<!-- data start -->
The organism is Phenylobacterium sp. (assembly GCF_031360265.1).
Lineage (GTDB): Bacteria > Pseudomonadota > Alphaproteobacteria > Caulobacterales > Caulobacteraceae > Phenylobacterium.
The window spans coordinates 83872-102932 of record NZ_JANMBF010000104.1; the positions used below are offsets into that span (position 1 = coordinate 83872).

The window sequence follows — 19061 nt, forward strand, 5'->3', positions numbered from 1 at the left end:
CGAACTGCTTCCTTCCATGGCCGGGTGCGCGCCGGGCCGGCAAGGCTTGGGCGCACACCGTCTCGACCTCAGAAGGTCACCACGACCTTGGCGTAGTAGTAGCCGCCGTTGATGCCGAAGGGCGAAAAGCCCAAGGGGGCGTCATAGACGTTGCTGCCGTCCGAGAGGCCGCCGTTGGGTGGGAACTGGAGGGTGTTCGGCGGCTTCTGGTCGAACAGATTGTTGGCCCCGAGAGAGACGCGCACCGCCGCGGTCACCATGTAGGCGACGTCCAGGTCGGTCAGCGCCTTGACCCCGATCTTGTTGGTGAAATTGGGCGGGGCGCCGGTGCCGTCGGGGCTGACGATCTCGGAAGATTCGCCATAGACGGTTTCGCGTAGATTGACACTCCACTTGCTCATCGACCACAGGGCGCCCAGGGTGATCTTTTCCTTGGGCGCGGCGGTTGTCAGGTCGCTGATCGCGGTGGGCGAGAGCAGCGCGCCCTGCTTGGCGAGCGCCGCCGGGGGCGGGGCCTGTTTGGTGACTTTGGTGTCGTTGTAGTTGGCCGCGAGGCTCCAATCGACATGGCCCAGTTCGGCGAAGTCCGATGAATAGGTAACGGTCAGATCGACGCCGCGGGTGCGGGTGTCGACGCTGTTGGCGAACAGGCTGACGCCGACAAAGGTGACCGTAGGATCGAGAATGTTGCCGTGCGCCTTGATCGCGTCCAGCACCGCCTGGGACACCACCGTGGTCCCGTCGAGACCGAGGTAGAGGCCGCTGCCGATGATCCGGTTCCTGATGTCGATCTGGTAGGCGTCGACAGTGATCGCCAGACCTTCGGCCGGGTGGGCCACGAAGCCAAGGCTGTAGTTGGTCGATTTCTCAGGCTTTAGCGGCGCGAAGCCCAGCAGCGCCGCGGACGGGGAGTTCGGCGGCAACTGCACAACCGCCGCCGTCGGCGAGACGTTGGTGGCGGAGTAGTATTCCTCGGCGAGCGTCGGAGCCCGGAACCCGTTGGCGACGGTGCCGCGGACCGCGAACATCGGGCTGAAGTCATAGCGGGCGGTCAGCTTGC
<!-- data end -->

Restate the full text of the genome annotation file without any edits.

The organism is Phenylobacterium sp. (assembly GCF_031360265.1).
Lineage (GTDB): Bacteria > Pseudomonadota > Alphaproteobacteria > Caulobacterales > Caulobacteraceae > Phenylobacterium.
The window spans coordinates 83872-102932 of record NZ_JANMBF010000104.1; the positions used below are offsets into that span (position 1 = coordinate 83872).

The window sequence follows — 19061 nt, forward strand, 5'->3', positions numbered from 1 at the left end:
CGAACTGCTTCCTTCCATGGCCGGGTGCGCGCCGGGCCGGCAAGGCTTGGGCGCACACCGTCTCGACCTCAGAAGGTCACCACGACCTTGGCGTAGTAGTAGCCGCCGTTGATGCCGAAGGGCGAAAAGCCCAAGGGGGCGTCATAGACGTTGCTGCCGTCCGAGAGGCCGCCGTTGGGTGGGAACTGGAGGGTGTTCGGCGGCTTCTGGTCGAACAGATTGTTGGCCCCGAGAGAGACGCGCACCGCCGCGGTCACCATGTAGGCGACGTCCAGGTCGGTCAGCGCCTTGACCCCGATCTTGTTGGTGAAATTGGGCGGGGCGCCGGTGCCGTCGGGGCTGACGATCTCGGAAGATTCGCCATAGACGGTTTCGCGTAGATTGACACTCCACTTGCTCATCGACCACAGGGCGCCCAGGGTGATCTTTTCCTTGGGCGCGGCGGTTGTCAGGTCGCTGATCGCGGTGGGCGAGAGCAGCGCGCCCTGCTTGGCGAGCGCCGCCGGGGGCGGGGCCTGTTTGGTGACTTTGGTGTCGTTGTAGTTGGCCGCGAGGCTCCAATCGACATGGCCCAGTTCGGCGAAGTCCGATGAATAGGTAACGGTCAGATCGACGCCGCGGGTGCGGGTGTCGACGCTGTTGGCGAACAGGCTGACGCCGACAAAGGTGACCGTAGGATCGAGAATGTTGCCGTGCGCCTTGATCGCGTCCAGCACCGCCTGGGACACCACCGTGGTCCCGTCGAGACCGAGGTAGAGGCCGCTGCCGATGATCCGGTTCCTGATGTCGATCTGGTAGGCGTCGACAGTGATCGCCAGACCTTCGGCCGGGTGGGCCACGAAGCCAAGGCTGTAGTTGGTCGATTTCTCAGGCTTTAGCGGCGCGAAGCCCAGCAGCGCCGCGGACGGGGAGTTCGGCGGCAACTGCACAACCGCCGCCGTCGGCGAGACGTTGGTGGCGGAGTAGTATTCCTCGGCGAGCGTCGGAGCCCGGAACCCGTTGGCGACGGTGCCGCGGACCGCGAACATCGGGCTGAAGTCATAGCGGGCGGTCAGCTTGC